Tuesday, 26 July 2011

THE HAUNTING OF FLOYD COUNTY COURTHOUSE

















It wasn’t just the distinct gunshot captured on a digital voice recorder, the heavy footsteps behind a locked door or the three misty images that appeared in the infrared video.

It was a combination of all the sights and sounds picked up by their electronic devices that convinced members of the Southern Paranormal Investigators Inc. the 128-year-old Historic Floyd County Courthouse is haunted.


“But we’re not trying to make you believe in ghosts or spirits,” SPI co-founder Barry Caudle told a group of about 30 employees gathered in the former courtroom Monday night for the “reveal” of the findings.

“We’re here to show you, and it’s up to you to believe or not to believe,” he said.

Tax Commissioner Kevin Payne spent nine hours — from 6 p.m. July 16 to 3 a.m. July 17 — in the courthouse with the investigative team. He was noncommittal about possible ghosts but said he witnessed some unexplained phenomena.

“I didn’t think it was from anything outside, and it wasn’t any of (the SPI team),” he said about three humanoid-shaped blurs recorded flitting across the face of a wall sign.

An Oct. 10, 1951, shooting in the courthouse lobby was the focus of some of the investigation.

Nellie Mae Bosworth, estranged wife of Rome barber Harry Bosworth, gunned down her rival, Eurcell Haney, during divorce proceedings. A jury later acquitted Mrs. Boswell because of her “mental torment.”

Caudle said the gunshot that showed up on a lobby recording and a tiny sound like “Nellie” that came in response to requests for identification could be connected with the crime.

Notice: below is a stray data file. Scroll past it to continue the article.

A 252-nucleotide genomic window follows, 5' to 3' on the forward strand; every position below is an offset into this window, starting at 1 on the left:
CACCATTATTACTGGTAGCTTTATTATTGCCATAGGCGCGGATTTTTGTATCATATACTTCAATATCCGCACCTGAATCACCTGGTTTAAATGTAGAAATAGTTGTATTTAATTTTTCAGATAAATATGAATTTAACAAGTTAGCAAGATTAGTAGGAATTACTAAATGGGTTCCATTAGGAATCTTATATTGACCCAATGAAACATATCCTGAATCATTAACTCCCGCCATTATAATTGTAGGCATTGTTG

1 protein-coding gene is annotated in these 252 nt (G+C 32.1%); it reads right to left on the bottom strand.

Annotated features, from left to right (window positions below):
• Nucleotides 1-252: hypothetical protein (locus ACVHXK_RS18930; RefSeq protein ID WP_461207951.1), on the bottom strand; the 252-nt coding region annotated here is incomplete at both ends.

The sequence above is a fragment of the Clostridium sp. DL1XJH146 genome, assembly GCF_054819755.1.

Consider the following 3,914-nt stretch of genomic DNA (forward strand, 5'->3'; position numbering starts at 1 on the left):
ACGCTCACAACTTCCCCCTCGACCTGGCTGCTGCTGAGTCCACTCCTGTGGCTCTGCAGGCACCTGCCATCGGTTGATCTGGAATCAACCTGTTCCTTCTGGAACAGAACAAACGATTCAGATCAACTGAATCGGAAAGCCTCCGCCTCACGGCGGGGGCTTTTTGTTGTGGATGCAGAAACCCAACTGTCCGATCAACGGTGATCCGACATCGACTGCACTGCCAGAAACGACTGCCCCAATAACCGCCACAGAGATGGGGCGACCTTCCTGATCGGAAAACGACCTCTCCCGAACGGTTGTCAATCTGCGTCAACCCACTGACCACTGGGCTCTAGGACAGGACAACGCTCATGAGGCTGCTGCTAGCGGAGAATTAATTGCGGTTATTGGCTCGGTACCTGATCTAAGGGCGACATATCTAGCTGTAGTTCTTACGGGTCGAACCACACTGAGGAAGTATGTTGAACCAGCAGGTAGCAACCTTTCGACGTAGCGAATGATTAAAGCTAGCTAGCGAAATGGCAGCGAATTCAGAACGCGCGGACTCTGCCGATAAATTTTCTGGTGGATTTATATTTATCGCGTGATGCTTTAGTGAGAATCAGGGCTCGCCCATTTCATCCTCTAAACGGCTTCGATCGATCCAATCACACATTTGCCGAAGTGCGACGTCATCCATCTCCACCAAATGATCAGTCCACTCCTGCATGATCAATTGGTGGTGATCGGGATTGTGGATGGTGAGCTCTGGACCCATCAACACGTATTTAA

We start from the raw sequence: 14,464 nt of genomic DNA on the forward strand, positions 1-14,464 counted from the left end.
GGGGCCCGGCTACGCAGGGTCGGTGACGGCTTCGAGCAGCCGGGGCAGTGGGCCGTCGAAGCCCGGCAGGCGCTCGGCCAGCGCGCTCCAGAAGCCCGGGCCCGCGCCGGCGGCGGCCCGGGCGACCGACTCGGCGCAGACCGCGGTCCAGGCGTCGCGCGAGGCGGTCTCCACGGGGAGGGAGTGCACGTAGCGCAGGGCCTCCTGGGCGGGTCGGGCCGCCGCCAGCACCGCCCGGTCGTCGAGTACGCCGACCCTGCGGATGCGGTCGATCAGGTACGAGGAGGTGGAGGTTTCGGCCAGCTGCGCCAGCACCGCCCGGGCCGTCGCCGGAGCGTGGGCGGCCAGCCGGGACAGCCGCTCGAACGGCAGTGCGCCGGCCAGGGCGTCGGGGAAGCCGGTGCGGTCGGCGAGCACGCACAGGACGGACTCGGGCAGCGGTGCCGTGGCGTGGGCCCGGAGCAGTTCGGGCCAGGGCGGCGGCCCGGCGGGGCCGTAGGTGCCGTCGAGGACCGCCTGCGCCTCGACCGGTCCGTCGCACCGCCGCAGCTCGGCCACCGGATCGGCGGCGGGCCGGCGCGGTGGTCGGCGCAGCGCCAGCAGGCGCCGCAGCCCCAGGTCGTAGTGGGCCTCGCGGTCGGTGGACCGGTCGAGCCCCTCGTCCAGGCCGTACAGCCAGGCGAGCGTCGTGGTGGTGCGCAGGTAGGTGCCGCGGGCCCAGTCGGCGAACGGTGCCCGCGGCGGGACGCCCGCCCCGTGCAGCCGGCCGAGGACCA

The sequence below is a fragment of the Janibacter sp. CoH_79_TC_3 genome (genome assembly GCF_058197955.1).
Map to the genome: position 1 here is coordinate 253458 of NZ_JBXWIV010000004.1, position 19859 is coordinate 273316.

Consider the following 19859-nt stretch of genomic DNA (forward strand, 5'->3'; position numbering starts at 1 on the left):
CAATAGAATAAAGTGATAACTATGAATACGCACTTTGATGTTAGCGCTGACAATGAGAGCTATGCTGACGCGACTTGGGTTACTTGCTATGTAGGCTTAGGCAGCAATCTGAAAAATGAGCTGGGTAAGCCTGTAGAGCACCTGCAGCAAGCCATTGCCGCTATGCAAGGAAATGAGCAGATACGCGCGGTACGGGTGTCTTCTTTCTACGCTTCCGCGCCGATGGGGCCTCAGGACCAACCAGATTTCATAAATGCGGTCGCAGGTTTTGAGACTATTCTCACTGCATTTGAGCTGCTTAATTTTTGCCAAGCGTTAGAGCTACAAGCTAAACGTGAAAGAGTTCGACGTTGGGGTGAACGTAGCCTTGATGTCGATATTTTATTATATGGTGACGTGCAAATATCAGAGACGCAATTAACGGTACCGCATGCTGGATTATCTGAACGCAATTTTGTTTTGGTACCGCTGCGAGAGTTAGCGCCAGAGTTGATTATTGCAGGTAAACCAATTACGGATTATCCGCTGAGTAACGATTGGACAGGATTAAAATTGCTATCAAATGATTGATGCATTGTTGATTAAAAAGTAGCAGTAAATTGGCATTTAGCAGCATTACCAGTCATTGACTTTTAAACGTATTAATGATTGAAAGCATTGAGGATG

There also were raspy sounds amid recording static that could have been the words “get down” and “run.” A rustling of chains was picked up near the old basement holding cell.

A few noises such as footsteps and loud banging were heard the night of the paranormal investigation, Caudle said, but most were evident only after the recordings were played back later.

Most of the audience left unconvinced, but intrigued by the presentation.

Mary Casey, amused and skeptical, said nothing was proven either way.

“I don’t know if the courthouse is haunted — but no, I’m not scared,” she said with a grin. “There are gargoyles around the outside of the building to protect us from evil ghosts.”

Caudle said SPI investigations at Chieftains Museum and Fort Norton on Jackson Hill turned up much more convincing manifestations.

“They really didn’t want us there at Fort Norton at all,” he said.
Thanks For Making This Possible! Kindly Bookmark and Share it.

Technorati Digg This Stumble Stumble Facebook Twitter